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Interview: Jon Lord's house of music

March 23, 2008

prizeceremony032-big.jpgThe Adelaide Review talks to Jon Lord about his love for all types of music. He sees music as one giant house.

– It is as simple as choosing which room you want to walk into.

The interview focuses on the making of The Concerto for Group and Orchestra and the new ground that was being explored.

– It was a young man’s scream of ‘Yes, it can be done’ – not just a scream at the classical establishment, but at the rock establishment too.

– I found myself slap bang up against the attitude of the Philharmonic Orchestra, Jon Lord says – and explains his gratitude for Sir Malcolm Arnold’s enthusiasm towards the Concerto.

Read the full interview.

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2 comments

  1. I grew up on a Grimsby council estate and reached puberty and in the process discovered girls around the time ‘Deepest Purple’ was No 1 in the UK album charts, so I bought it and loved the interaction on ‘Speed king’, well 12/13 year olds are very impressionable! I was there in the rain at Knebworth and have a lot of time for Jon Lord, I respect him as as a musician but I respect him as a man even more, he was in my town on Februray 6th 2002 and he is welcome back any time, thanks for everything Jon, for helping a pimply kid chat girls up over the record section in WH Smith, for some great music but most of all for me discovering that great organ sound and ever since having an open mind, I listen to your music to this day and if I ever run into you, I will stand you a pint and get you some decent fish ‘n’ chips. Good luck mate!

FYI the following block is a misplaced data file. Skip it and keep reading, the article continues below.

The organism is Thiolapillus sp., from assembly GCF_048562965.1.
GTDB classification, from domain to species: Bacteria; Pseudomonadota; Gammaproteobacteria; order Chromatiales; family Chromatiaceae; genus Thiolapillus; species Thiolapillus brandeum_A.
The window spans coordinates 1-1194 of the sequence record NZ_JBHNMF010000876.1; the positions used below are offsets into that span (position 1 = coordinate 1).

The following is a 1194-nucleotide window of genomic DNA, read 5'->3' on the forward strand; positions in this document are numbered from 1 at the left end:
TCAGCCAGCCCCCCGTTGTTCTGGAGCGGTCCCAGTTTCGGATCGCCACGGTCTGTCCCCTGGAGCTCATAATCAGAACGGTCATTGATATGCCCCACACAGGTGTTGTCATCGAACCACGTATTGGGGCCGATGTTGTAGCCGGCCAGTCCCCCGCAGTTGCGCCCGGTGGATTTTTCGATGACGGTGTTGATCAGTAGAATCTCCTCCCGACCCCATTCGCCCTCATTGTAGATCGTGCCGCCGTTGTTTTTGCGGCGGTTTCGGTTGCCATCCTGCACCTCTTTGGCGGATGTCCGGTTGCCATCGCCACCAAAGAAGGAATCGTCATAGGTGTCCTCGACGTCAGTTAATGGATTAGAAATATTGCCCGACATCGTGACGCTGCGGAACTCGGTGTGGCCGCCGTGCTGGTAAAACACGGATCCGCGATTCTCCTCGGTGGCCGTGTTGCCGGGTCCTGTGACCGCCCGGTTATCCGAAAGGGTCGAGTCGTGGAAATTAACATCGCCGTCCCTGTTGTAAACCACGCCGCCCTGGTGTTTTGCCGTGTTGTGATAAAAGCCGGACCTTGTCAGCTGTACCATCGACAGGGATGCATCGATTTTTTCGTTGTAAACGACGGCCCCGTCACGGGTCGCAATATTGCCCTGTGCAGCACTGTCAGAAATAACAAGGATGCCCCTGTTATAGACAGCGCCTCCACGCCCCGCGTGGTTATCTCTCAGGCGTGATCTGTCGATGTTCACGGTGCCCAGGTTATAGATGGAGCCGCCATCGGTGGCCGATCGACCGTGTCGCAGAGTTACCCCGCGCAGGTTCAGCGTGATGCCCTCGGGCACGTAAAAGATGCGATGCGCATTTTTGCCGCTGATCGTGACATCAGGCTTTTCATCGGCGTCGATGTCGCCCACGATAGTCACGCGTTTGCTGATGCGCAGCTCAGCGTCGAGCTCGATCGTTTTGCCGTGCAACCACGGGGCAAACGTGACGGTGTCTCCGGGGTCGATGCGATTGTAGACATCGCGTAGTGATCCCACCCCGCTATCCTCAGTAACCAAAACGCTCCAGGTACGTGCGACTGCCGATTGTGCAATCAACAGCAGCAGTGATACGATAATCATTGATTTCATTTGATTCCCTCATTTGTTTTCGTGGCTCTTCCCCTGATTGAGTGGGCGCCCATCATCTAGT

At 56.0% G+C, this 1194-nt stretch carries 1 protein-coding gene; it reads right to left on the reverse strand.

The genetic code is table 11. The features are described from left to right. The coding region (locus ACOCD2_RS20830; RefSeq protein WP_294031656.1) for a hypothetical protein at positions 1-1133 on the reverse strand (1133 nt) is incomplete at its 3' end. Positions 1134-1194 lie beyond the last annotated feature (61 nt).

2. Jon,

    I was remembering when I first heard your solo lines on “Hush”, and being so impressed by your work with the blues scale that I went home and tried to figure out how you got so many different things going only to find out when I was about 16 that it was an overdub! I shared that story with my students, as now I am a band director in Oregon. I realize you probably don’t remember coming to the Salem Armory in 1972, but I was there to see you perform the songs off of Machine Head . We all went home completely excited about the music, and especially myself as I found myself from that point on trying to learn all of your riffs from every album after that! When ” Rat Bat Blue” came out, I played that song over and over listening to your chops. I bought a copy of the ” Gemini Suite” that was a demo, and loved that work as well. I found a copy of ” April” from your Tetragrammaton days, and was just amazed how you incorporated a chamber idea with rock music. Your work as a musician stills stands the test of time, and many of the students I have at school still listen to and recognize your work. Thanks for the great years of musical excellence! I need to pick up a copy of your new material as well. Best wishes on your new endeavors!



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